China said Friday it has sanctioned seven people, including former Trump Commerce Secretary Wilbur Ross, in response to U.S. penalties imposed on Chinese officials over Beijing’s clampdown on democracy in Hong Kong.
The reciprocal sanctions were imposed under China’s new Anti-Foreign Sanctions Law, which was passed in June. The sanctions are a response to the United States’ recent warning to companies about the risks of doing business in Hong Kong.
They also came days before Deputy Secretary of State Wendy Sherman is to visit China, making her the most senior U.S. official to visit China during the Biden administration.
In addition to Ross, others sanctioned include Carolyn Bartholomew, chair of the U.S.-China Economic Security Review Commission; Jonathan Stivers, former staff director of the Congressional Executive Commission on China; and Sophie Richardson, Human Rights Watch’s China director.
Also sanctioned were DoYun Kim at National Democratic Institute for International Affairs; Adam Joseph King, senior program manager of the International Republican Institute and the Hong Kong Democratic Council.
“I would like to stress once again that Hong Kong is China’s Special Administrative Region and its affairs are an integral part of China’s internal affairs,” Foreign Ministry spokesperson Zhao Lijian said in a statement. “Any attempt by external forces to interfere in Hong Kong’s affairs would be as futile as an ant trying to shake a big tree.”
White House press secretary Jen Psaki said at a Friday press briefing that the U.S. is aware of China’s newest sanctions.
“We are undeterred by these actions and we remain fully committed to implementing all relevant U.S. sanctions on authorities,” Psaki said at the briefing. “These actions are the latest examples of how Beijing punishes private citizens, companies and civil society organizations as a way to send political signals and further illustrates the PRC’s deteriorating investment climate and rising political risks.”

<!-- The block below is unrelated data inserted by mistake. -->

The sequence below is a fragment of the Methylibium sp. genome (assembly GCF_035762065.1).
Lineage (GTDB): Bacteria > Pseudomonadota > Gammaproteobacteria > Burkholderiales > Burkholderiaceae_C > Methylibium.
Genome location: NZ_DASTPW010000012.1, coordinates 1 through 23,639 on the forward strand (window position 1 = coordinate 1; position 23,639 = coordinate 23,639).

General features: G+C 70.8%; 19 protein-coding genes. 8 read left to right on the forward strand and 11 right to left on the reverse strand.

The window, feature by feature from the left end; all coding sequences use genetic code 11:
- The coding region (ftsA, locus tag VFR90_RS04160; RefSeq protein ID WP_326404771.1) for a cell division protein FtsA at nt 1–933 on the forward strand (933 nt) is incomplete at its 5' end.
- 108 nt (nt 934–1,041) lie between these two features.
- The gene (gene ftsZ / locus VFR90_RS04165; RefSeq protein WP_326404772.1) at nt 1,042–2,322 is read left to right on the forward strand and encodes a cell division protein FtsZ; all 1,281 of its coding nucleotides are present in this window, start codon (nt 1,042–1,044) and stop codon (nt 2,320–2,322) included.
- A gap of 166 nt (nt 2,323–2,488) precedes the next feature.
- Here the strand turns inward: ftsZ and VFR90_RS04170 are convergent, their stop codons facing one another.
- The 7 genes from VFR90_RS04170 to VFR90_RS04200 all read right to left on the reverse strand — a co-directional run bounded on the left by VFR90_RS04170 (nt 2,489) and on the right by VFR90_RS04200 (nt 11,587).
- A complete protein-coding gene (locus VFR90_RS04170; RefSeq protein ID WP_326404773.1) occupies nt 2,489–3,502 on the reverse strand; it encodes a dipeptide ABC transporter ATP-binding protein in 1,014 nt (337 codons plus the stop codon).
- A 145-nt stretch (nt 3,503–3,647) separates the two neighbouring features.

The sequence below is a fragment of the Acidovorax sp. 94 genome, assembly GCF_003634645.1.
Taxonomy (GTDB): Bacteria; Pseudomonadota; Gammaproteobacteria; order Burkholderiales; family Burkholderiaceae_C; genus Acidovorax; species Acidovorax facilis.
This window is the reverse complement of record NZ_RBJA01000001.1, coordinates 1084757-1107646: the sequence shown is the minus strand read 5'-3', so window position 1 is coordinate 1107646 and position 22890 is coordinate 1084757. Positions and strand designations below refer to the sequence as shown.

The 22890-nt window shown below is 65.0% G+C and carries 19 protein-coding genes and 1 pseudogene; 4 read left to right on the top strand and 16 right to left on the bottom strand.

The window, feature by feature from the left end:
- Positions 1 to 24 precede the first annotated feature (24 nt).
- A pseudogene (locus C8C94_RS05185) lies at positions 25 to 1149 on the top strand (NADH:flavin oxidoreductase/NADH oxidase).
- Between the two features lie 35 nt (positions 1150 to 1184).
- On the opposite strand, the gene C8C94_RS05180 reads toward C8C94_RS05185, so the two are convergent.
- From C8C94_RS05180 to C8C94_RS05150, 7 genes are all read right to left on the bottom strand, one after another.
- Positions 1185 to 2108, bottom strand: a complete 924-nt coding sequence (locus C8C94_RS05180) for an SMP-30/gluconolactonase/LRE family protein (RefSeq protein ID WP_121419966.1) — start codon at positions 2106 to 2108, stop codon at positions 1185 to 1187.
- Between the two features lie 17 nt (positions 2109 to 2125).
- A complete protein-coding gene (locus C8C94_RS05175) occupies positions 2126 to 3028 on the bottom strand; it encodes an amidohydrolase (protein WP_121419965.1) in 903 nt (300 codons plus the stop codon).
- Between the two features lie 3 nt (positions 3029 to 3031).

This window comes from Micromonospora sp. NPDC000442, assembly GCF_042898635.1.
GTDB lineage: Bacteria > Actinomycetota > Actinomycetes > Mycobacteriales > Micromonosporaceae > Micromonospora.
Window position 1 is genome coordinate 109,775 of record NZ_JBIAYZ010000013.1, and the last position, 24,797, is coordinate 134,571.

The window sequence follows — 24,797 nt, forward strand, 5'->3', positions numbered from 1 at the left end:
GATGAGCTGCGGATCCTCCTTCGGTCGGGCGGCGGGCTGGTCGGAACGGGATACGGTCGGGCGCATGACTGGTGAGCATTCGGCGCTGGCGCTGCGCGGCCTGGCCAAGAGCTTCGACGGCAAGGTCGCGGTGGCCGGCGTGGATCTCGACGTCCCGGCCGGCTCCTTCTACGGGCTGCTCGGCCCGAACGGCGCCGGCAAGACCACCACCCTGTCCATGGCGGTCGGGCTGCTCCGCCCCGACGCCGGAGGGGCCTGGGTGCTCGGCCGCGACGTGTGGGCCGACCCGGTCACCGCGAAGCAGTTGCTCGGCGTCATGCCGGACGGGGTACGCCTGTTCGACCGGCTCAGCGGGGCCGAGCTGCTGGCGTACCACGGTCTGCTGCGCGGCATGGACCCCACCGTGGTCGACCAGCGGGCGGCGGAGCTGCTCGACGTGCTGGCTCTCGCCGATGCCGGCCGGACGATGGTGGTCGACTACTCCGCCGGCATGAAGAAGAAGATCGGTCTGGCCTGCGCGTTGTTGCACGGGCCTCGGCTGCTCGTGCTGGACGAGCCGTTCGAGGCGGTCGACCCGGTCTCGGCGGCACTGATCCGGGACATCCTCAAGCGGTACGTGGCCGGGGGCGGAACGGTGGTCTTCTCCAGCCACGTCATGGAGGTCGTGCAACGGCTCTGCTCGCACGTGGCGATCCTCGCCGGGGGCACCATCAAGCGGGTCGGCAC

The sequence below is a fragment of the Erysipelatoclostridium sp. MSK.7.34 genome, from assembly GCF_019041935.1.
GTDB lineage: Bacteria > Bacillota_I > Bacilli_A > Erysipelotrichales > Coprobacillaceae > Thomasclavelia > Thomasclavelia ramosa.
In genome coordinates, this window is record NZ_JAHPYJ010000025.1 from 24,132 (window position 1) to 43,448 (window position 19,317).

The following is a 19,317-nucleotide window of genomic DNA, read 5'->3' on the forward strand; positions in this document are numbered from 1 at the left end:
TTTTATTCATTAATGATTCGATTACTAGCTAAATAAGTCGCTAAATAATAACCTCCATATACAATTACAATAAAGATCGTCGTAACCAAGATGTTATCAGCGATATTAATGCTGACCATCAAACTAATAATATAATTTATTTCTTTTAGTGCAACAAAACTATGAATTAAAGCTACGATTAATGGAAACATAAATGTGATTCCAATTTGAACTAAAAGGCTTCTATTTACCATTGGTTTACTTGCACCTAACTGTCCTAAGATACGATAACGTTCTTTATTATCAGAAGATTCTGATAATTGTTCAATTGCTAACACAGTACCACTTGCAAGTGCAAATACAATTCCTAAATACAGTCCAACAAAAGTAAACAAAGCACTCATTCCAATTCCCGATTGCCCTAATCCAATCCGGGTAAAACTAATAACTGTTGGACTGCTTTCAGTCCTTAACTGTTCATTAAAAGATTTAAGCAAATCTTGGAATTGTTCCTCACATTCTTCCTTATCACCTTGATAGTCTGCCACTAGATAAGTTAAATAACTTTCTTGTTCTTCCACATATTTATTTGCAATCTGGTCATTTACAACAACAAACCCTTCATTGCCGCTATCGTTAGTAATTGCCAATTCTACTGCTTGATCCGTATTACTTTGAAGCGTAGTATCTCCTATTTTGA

Psaki said it follows China’s “baseless sanctioning” of two commissioners from the U.S. Commission on International Religious Freedom in March, 28 U.S. officials in January as well as sanctions on U.S. officials and organizations in July 2020.
The Chinese Embassy in Washington didn’t immediately respond to a request for comment. The State Department did not immediately respond to CNBC’s request for comment.
Lijian said Friday that China “firmly opposes and strongly condemns” the Biden administration’s issuance of the Hong Kong Business Advisory last week, which warns that U.S. firms are facing several risks posed by China’s sweeping national security law in Hong Kong.
“These acts gravely violate international law and basic norms governing international relations, and severely interfere in China’s internal affairs,” Lijian said in the statement.
China’s national security law was passed in June 2020 and has been condemned by Washington for aiming to limit Hong Kong’s autonomy and banning literature that is critical of the Chinese Communist Party.
A Biden administration advisory, published jointly by the departments of State, Treasury, Commerce and Homeland Security, says businesses face risks of warrantless electronic surveillance, surrendering data to authorities and “restricted access to information.”
It also sanctioned several Chinese officials with Beijing’s liaison office in Hong Kong for limiting autonomy in the territory.
“Beijing has chipped away at Hong Kong’s reputation of accountable, transparent governance and respect for individual freedoms, and has broken its promise to leave Hong Kong’s high degree of autonomy unchanged for 50 years,” Secretary of State Antony Blinken said in a statement about the advisory.
The Hong Kong warning came days after the Biden administration issued a similar advisory for firms with businesses and operations in Xinjiang province, where there is growing evidence that the Chinese government has carried out genocide and other human rights abuses against Uyghurs and other Muslim minorities.
The relationship between Beijing and Washington became even more strained under the Trump administration, which provoked a trade war and worked to ban Chinese technology companies from doing business in the U.S.
Biden has previously said that his approach would differ from his predecessor’s, stating that he would work closely with allies to push back against Beijing.
The Chinese sanctions on Ross came soon after the Department of Justice declined to prosecute him for allegedly misleading Congress about census citizenship questions.